First, Bill C-50 limits TFSA offerings to a trust annuity contract or deposit, and excludes securities accounts. Interest and annuity rates have dropped since the early nineties, and more and more Canadians now rely on investments, rather than just term deposits and annuities, to finance their retirement. Requiring that brokers still resort to the trust structure of using third-party trustees to offer TFSAs adds costs and inefficiencies, and we believe it is really unnecessary.
Second, the CRA proposes more frequent reporting than for RRSPs, but based on the RRSP example, we believe this is not cost-justified, as material over-contributions to RRSPs are proportionately small, excess amounts are usually low, and penalties can be imposed to dissuade over-contributions. As for RRSPs, an annual report with contributions and withdrawals will enable the CRA to identify over-contributions, even if those are withdrawn in the same year in an effort to unfairly take advantage of the tax system.
Third, the treatment of TFSAs upon the death of the TFSA holder differs from that of RRSPs. Income or capital gains on the TFSA become immediately taxable at the time the holder dies, in contrast to RRSPs, where there is an exempt or transitional period after death, which allows for a period to learn of the holder's death and a process for deeming the disposition of assets and for resetting costs at fair market value, and various other points. As we know, the death of a family member means a difficult time for everyone, and treating RRSPs and TFSAs differently will lead to additional complications and frustrations at a time when complexity and administrative complications are particularly difficult for the bereaved.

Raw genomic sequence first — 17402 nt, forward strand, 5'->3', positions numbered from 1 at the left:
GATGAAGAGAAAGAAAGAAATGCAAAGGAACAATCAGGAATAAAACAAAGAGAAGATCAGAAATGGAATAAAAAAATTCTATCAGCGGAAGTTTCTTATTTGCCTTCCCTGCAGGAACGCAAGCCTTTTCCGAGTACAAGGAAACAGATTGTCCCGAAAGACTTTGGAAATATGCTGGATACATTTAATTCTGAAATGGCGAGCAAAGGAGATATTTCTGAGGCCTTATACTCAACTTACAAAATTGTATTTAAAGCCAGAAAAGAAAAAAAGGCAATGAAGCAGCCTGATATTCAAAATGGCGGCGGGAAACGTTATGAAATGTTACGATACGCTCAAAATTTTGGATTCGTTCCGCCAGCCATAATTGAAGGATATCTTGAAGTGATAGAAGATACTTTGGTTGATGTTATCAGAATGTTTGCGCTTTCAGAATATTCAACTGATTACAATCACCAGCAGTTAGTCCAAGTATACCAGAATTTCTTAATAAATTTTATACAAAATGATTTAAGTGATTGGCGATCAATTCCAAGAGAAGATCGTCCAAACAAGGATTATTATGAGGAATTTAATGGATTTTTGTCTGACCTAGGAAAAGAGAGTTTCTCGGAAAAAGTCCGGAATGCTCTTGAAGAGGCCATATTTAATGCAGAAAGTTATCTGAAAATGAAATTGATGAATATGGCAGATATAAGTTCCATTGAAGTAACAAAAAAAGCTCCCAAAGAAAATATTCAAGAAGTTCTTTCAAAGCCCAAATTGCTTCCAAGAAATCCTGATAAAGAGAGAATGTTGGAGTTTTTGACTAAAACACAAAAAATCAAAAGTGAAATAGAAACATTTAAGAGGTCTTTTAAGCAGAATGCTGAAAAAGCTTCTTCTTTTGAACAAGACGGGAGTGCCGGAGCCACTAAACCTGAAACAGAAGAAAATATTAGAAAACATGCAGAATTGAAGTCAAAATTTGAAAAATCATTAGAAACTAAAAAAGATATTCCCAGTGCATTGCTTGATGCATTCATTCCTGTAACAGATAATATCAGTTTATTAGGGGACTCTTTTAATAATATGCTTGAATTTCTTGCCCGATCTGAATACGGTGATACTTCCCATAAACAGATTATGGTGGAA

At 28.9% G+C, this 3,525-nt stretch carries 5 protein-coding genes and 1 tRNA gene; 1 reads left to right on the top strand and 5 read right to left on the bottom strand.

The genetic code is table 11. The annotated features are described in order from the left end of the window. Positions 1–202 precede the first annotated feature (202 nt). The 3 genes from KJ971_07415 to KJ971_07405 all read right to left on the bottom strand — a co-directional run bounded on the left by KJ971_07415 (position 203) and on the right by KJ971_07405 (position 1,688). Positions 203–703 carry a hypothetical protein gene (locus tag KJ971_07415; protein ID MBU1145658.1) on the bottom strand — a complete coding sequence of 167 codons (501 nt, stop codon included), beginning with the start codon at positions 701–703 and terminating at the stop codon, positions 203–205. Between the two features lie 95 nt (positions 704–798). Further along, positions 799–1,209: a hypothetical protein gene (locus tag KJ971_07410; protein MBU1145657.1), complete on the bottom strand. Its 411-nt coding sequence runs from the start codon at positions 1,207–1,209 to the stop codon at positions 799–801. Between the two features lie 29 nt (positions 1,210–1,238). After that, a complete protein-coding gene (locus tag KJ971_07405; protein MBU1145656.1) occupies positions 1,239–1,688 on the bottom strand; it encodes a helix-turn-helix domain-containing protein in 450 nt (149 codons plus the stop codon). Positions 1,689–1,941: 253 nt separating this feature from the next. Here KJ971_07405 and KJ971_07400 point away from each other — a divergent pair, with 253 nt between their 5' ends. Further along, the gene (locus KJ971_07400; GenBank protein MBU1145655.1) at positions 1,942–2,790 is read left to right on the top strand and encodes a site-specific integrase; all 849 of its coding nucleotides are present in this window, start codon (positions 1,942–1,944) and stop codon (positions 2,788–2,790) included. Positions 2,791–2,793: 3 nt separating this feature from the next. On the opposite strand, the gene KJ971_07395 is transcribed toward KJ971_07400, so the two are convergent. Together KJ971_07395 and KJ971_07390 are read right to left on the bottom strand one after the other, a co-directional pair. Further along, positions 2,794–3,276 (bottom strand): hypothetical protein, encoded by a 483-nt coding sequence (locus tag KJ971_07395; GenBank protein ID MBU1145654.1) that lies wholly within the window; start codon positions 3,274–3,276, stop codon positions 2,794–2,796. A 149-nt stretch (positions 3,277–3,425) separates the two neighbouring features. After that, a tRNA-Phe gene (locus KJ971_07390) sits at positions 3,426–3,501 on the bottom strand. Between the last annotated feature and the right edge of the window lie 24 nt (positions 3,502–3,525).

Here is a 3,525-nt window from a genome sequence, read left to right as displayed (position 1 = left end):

Fourth, on implementation, Bill C-50 provides that qualifying TFSA arrangements must be entered into after 2008. This would prevent the opening of accounts with a zero balance earlier and would lead to a rush following the new year. Our members are already getting calls about opening TFSAs. This risks negative publicity for TFSA providers and the government, if there is congestion at the beginning of the year.
So we are requesting four legislative changes.
First, we recommend amending the legislation to allow brokers to offer TFSAs directly under an account agreement, and not just as a trust.
Second, for efficiency and cost-effectiveness—while leaving CRA's ability to manage the integrity of the tax base undiminished—we ask or recommend that you amend the legislation to require annual transaction-related reporting by TFSA providers to the CRA without a requirement for reporting transfers between the accounts of the same TFSA holder. This government is committed to reducing the regulatory burden and not adding to it. We believe that more frequent reporting will in fact cause more problems for investors and intermediaries than necessary.
Third, for simplicity, and given little risk to the tax base, we propose an amendment to standardize and simplify processing on the death of the holder, treating TFSAs like RRSPs, or in the same manner.
Fourth, for smooth implementation, we recommend that you allow TFSA providers to open accounts before the new year while still preventing contributions or transfers until January 1.
So those are the recommendations that we have before you, Mr. Chairman.